Tuesday, February 20, 2007

America's Baghdad?

This story detailing the spiraling crime in New Orleans is a great example of democracy guaranteeing the people the government they deserve. This line struck me particularly:
Before Katrina struck on August 29, 2005, there was little public pressure to do something about the number of murders, which peaked in 1994 with 425 killings.
Considering they re-elected the incompetent Ray Nagin as Mayor, who thought race-baiting and Bush bashing would be just as effective as filling busses with refugees before the storm, not to mention sending the coldly dishonest William Jefferson back to Congress, one wonders just how much pressure there was after the storm, either.

But taking a cue from the Congressional Democrats, I have a solution to this mess. We should set a date six months from now to withdraw all federal monetary, logistics, and personnel support from Louisiana. This will send a signal to the corrupt state and local officials that the American People's patience with incompetent government, rampant corruption, and out-of-control violence is not limitless. If we set a date to withdrawal, they will know they have to get on the ball themselves.

Any takers? Didn't think so. So why does this sound logical when people are talking about retreating from Iraq? And as far as I know, no Cajuns have threatened to blow up landmarks in New York, if only they were left alone by the feds long enough to hatch an appropriate plot.

Yes, yes, I know New Orleans is in our country, and Baghdad isn't. But isn't it a liberal argument that international borders are outmoded, and that humanitarian efforts should not be determined by geopolitical considerations?

The idea that withdrawing from Iraq will motivate the Iraqi democratically elected government as opposed to destroying it is a pipe dream, a preemptive salve to the consciences of the Democrats who can't bring themselves to face the fact that their policy proposals will result in wholesale slaughter for years to come. If they're OK with that, fine - but let's be honest about the results of our actions: Freedom lost, democracy stillborn, millions dead, thousands more dead in vain, and a victory which will embolden the Islamofascists for generations to come.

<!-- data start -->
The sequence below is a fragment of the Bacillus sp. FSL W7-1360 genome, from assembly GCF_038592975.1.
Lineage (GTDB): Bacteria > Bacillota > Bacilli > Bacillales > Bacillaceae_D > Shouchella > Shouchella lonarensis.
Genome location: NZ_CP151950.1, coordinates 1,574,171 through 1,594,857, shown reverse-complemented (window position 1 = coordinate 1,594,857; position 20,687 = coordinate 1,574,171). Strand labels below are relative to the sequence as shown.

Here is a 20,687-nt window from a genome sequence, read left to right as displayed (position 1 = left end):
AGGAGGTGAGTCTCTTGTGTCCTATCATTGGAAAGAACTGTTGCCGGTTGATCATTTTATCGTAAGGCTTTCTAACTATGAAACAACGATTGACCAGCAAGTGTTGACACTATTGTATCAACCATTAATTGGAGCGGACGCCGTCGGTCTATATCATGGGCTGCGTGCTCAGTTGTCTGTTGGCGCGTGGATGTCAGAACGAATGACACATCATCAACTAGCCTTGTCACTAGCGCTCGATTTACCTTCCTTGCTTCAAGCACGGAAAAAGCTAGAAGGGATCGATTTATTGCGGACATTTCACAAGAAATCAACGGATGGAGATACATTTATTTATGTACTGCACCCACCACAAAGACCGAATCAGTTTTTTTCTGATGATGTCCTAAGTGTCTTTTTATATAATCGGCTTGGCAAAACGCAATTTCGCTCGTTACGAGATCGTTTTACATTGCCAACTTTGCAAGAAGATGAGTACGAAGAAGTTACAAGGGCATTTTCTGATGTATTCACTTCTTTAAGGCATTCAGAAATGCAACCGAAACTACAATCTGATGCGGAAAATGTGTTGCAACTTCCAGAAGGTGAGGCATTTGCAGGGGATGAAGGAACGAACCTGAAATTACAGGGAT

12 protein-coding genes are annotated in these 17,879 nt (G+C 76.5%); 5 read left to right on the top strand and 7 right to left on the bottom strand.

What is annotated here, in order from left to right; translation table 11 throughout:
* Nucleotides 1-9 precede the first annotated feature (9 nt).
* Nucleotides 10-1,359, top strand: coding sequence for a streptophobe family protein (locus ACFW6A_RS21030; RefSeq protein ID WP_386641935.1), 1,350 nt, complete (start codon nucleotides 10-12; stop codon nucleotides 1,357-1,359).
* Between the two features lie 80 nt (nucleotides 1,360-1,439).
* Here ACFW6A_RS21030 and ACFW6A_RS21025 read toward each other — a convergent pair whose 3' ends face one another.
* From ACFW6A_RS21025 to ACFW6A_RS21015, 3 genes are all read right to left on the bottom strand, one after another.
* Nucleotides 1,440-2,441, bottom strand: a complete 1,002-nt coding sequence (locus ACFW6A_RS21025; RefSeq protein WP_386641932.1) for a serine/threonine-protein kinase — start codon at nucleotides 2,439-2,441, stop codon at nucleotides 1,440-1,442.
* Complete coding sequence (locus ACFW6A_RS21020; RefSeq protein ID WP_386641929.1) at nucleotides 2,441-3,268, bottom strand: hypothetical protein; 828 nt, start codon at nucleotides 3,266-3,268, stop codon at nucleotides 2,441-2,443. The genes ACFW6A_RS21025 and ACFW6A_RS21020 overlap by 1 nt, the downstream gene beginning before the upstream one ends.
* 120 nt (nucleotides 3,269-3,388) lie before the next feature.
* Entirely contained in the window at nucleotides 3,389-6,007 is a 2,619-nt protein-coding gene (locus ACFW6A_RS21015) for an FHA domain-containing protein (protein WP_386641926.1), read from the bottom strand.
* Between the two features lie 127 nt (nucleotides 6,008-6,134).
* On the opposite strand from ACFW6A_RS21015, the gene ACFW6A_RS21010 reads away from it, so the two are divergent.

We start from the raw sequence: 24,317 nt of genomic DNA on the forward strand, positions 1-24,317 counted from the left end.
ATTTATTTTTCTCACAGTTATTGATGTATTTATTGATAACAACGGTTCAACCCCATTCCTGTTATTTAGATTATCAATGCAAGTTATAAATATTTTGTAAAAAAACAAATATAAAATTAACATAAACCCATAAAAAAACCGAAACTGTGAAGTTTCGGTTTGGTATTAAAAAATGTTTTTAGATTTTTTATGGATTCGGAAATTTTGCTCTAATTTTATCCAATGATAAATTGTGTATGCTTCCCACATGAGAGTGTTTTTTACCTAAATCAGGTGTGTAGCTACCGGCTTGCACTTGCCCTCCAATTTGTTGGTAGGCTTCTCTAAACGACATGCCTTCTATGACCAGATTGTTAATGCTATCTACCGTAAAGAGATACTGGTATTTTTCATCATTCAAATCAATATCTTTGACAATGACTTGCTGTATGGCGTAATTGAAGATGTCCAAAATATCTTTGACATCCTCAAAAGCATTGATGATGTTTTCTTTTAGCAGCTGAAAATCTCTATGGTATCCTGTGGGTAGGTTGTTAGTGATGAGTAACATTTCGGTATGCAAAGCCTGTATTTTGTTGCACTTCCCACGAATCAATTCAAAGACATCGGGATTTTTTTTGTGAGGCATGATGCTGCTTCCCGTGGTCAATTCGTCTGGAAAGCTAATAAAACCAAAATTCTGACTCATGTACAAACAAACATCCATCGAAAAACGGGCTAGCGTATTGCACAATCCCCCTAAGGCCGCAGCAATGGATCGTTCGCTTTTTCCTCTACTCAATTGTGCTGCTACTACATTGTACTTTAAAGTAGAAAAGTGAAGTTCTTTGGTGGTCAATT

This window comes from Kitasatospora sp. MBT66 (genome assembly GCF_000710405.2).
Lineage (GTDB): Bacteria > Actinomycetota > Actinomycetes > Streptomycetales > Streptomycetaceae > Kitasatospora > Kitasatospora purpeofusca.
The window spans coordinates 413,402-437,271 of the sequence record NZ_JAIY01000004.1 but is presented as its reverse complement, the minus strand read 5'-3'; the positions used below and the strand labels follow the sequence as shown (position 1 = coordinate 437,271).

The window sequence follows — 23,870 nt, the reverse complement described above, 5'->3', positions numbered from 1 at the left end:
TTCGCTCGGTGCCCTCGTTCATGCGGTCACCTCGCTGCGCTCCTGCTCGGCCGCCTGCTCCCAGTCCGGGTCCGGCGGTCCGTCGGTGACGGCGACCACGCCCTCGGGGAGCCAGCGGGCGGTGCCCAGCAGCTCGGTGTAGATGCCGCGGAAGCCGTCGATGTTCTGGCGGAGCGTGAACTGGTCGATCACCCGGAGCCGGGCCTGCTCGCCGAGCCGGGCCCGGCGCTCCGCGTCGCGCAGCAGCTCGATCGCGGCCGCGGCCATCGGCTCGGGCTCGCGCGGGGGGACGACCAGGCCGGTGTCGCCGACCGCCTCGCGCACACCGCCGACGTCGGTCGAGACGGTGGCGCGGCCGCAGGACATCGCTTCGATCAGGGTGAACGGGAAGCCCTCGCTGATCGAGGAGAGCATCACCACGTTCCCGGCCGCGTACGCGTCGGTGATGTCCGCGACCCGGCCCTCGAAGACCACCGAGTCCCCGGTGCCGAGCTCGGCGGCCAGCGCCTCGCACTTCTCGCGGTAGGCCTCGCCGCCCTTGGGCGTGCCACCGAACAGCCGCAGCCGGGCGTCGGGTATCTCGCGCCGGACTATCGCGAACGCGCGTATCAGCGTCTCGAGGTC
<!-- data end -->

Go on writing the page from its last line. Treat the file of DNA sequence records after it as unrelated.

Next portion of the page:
PubliusRex said...

It is amazing that the democrats who almost exclusively run America's big cities are never held to account for the problems they run on but are totally incapable of solving through liberal policies. It's not at all unlike the fact that our school system continues continue to erode under the direction of the NEA, but the union never seems to take any heat.

You would think some cities would look to the Big Apple and realize that you if want to clean up, you need to elect a Giuliani, not a Nagin. Liberals simply do not have the skillset to deal with crime - let alone corrupt liberals.

Cato said...


I think you are being willfully hyperbolic, but I'll take it at face-value, since you've got a real point in there.